Melinda Taylor and Jeremy Brown, For the San Antonio Express-News, Opinion
July 7, 2014 | Updated: July 7, 2014 4:11pm
SAN ANTONIO — The 5th Circuit Court of Appeals ruled recently that Texas did not violate the Endangered Species Act, or ESA, through the operation of its surface water permitting program.
The long-awaited opinion reverses a Corpus Christi district court decision holding that the Texas Commission on Environmental Quality caused the deaths of 23 endangered whooping cranes during the drought of 2008 and 2009.
The lower court had found the agency harmed the cranes indirectly by authorizing cities, farmers and river authorities to divert water from the San Antonio and Guadalupe river basins. The diversions reduced freshwater inflows into Aransas Bay, where the cranes spend their winters, increasing salinity levels and decreasing the wolf berries and blue crabs the birds depend on for food.
A coalition of landowners and environmental groups known as the Aransas Project accused the state of violating the ESA. The trial court agreed and enjoined the TCEQ from approving additional water withdrawals until it obtained a permit from the federal agency charged with protecting endangered species.
Had the appellate court affirmed, TCEQ would have faced the challenge of maintaining flows into Aransas Bay while respecting existing rights to surface water and working within a statutory framework that regards environmental flows as a secondary priority. With the 5th Circuit opinion, the agency has dodged a bullet — but only on the narrow issue of proximate cause.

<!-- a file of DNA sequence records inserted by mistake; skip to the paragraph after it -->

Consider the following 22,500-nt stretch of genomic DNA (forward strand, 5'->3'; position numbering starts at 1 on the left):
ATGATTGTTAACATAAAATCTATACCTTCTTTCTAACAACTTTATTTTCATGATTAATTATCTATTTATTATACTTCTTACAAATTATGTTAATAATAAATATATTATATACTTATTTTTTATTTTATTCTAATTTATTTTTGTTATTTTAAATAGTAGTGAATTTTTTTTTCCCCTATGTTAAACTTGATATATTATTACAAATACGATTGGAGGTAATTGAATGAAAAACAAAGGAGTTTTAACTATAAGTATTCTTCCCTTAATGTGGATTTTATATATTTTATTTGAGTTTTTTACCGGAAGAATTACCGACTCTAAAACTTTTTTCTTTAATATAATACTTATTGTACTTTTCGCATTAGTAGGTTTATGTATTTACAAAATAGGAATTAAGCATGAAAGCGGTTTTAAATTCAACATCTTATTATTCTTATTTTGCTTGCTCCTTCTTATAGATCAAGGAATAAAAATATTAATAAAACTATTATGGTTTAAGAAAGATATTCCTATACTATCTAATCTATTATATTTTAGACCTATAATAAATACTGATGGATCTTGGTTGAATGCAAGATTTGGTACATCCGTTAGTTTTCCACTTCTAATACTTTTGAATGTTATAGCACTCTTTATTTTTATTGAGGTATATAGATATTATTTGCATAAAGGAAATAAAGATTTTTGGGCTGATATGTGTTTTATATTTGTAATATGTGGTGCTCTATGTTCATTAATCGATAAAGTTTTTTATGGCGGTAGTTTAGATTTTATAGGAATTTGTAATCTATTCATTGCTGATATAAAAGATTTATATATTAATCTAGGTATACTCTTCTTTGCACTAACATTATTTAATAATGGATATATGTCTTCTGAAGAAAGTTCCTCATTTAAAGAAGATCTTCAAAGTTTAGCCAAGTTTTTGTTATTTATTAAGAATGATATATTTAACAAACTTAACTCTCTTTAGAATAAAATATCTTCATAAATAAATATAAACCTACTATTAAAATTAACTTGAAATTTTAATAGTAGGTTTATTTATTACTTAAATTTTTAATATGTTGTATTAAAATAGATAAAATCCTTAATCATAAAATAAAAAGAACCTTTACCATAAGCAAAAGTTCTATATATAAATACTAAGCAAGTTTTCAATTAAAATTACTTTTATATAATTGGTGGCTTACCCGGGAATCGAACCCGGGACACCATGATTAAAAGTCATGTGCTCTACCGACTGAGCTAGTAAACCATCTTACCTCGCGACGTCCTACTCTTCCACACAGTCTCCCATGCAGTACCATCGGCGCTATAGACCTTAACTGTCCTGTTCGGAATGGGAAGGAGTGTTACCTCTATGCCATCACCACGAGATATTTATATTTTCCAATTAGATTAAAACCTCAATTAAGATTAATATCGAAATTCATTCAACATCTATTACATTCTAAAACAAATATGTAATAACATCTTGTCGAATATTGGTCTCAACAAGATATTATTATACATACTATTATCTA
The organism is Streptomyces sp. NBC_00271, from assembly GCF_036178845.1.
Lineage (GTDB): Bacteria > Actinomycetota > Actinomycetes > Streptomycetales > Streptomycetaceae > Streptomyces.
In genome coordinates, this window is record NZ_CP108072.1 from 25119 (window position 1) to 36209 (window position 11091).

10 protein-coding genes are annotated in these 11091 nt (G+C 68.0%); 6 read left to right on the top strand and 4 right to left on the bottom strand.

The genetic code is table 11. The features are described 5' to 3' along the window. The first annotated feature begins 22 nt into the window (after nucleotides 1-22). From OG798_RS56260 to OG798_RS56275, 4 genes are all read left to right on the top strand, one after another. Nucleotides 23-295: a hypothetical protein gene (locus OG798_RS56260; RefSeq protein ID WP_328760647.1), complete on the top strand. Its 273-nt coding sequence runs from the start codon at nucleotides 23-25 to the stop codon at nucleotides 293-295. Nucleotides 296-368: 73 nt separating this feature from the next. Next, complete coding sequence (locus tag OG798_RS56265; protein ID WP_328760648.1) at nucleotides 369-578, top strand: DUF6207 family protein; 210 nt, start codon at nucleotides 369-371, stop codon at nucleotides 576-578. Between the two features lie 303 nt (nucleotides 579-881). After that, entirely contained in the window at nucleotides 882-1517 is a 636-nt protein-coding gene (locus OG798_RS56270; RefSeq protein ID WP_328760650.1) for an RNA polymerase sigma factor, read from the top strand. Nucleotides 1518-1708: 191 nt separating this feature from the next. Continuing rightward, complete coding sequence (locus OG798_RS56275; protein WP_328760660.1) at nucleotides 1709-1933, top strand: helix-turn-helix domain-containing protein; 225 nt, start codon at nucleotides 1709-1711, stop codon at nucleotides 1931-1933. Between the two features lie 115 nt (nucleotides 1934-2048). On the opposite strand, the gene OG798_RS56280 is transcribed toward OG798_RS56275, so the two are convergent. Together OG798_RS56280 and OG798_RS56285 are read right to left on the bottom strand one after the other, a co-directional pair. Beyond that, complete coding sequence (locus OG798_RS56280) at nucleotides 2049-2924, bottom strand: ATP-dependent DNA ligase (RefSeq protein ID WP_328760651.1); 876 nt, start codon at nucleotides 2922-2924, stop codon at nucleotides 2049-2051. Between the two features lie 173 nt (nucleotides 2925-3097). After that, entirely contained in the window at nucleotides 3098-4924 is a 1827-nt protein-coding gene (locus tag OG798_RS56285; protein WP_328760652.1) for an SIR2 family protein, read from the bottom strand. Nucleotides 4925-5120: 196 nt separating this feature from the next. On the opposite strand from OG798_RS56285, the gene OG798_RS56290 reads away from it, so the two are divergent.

As anyone who has ever heard about a butterfly flapping its wings knows, many factors can set a causal sequence into motion. Proximate cause is a legal concept providing that a person should only be held liable for that sequence if the outcome would have been reasonably foreseeable.
The 5th Circuit found the causal link between the TCEQ’s water permitting program and the cranes’ deaths too attenuated to satisfy the proximate cause requirement. The court cited multiple factors that affect crane habitat, including tides, drought and overfishing. Still, it did not reach the question of whether the state could ever be held liable for licensing third parties who cause harm to an endangered species.
If another state agency such as the Texas Department of Transportation wanted to construct a highway that would destroy habitat for a listed species, that agency would have to obtain a federal permit. On that point, the law is settled. More controversial is the idea that the ESA imposes vicarious liability on state agencies that issue permits to third parties that, in turn, harm a protected species.
The few courts that have considered the question have found that certain situations can give rise to vicarious liability.
The federal government is considering whether more than 20 aquatic species in Texas qualify for protection under the Endangered Species Act. Most of these species live in bodies of water far from proposed projects.
The sharpnose and smalleye shiners are exceptions, however. They occur in the upper Brazos River basin and, according to the U.S. Fish and Wildlife Service, the “primary” threat the species face is habitat loss and modification “resulting mainly from reservoir impoundments.” The shiners were proposed for listing last summer, with a final decision slated for this month. If an environmental group wished to challenge one of the proposed reservoirs under the ESA, proving proximate cause would not be difficult.
In its opinion, the 5th Circuit observed that “though the state interest is strong in terms of managing water use, so is the federal interest” in endangered species. Even though it won the case, the TCEQ will need to develop strategies that balance the needs of humans and the natural environment if it is to avoid future conflicts with the ESA and the rare species the law is intended to protect.
Melinda Taylor is executive director and Jeremy Brown is a research fellow at the Center for Global Energy, International Arbitration and Environmental Law at the University of Texas School of Law.
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***** FOTWW’s mission is to protect the Aransas/Wood Buffalo population
of wild whooping cranes and their habitat. *****